Many domains and industries would benefit from sharing data for predictive modeling but for privacy, legal/regulatory, competitive, or other reasons, parties may be unwilling or unable to share information with each other. Differential privacy (DP), whereby carefully selected random noise is added to the development process, presents a way to share (approximate) information while guaranteeing mathematically a level of privacy for each party.
Year 6 of the project developed a DP method for jointly training a deep learning model applied to credit card fraud detection. Year 6 results successfully demonstrated multi-party deep learning under certain conditions and simplifying assumptions. In Year 7, we intend to leverage the results of Year 6 and examine alternate learning solutions, as well as relax some key assumptions, moving towards more realistic settings.
Year 7 will see the introduction of dataset heterogeneity –it will no longer be assumed that each party collects the same data on their customers and/or have the same customer (i.e. Data) distribution. In this scenario, it may no longer make sense to jointly develop a single general model that fails to account for local peculiarities in each party’s data. To address this we plan to incorporate generative adversarial networks (GANs), which are models that learn the underlying structure of a dataset, and can generate synthetic data that mimics the distribution of the real data.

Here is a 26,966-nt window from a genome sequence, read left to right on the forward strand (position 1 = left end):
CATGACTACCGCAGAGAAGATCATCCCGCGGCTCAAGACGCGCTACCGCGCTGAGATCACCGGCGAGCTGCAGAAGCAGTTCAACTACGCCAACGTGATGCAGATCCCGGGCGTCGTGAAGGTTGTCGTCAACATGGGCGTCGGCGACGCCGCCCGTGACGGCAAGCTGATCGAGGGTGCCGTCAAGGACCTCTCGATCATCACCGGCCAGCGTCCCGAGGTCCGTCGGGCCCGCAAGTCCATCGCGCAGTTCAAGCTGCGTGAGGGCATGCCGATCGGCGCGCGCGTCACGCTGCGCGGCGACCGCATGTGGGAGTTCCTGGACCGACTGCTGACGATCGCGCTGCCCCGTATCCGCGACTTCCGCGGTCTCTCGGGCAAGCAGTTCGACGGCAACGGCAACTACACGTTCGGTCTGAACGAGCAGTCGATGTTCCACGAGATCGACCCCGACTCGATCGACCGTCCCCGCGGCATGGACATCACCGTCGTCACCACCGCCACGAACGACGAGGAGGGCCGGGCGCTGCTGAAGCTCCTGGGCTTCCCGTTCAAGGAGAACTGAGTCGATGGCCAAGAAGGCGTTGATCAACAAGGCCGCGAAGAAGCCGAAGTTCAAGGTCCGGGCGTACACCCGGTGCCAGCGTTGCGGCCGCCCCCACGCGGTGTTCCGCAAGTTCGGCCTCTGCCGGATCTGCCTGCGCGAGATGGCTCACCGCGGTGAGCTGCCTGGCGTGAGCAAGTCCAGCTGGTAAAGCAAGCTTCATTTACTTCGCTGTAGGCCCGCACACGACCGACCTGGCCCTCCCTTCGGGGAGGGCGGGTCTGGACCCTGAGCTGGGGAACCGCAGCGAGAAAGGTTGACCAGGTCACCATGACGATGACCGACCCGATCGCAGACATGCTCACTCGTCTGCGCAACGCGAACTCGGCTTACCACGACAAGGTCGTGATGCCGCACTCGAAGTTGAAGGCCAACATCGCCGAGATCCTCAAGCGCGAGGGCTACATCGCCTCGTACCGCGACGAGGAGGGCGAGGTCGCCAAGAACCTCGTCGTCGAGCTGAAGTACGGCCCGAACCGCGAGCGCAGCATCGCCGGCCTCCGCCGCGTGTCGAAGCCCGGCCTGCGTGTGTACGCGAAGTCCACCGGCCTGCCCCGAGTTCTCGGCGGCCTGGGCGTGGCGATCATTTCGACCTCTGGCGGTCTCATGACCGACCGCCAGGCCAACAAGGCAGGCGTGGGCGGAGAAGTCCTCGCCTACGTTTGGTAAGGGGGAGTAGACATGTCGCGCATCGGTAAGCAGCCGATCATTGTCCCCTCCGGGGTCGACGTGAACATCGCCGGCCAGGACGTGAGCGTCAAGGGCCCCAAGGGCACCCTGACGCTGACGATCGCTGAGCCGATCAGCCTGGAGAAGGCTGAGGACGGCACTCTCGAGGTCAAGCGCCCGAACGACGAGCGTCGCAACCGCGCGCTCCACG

The methods developed in Year 6 can be used to train DP GANs, which can then be shared with other parties and used to augment the training of local models. GANs can also be used to address issues with imbalanced data – our dataset has a fraud rate of 0.14%. We also plan to utilize the discriminator model, which is often overlooked in the literature outside of training, to pre-select data from other the GANs with a view of optimizing local model development.
The primary challenge foreseen will be the development of GANs for discrete data, for which there is currently no established method, and integrating this discrete model into a joint discrete/continuous GAN.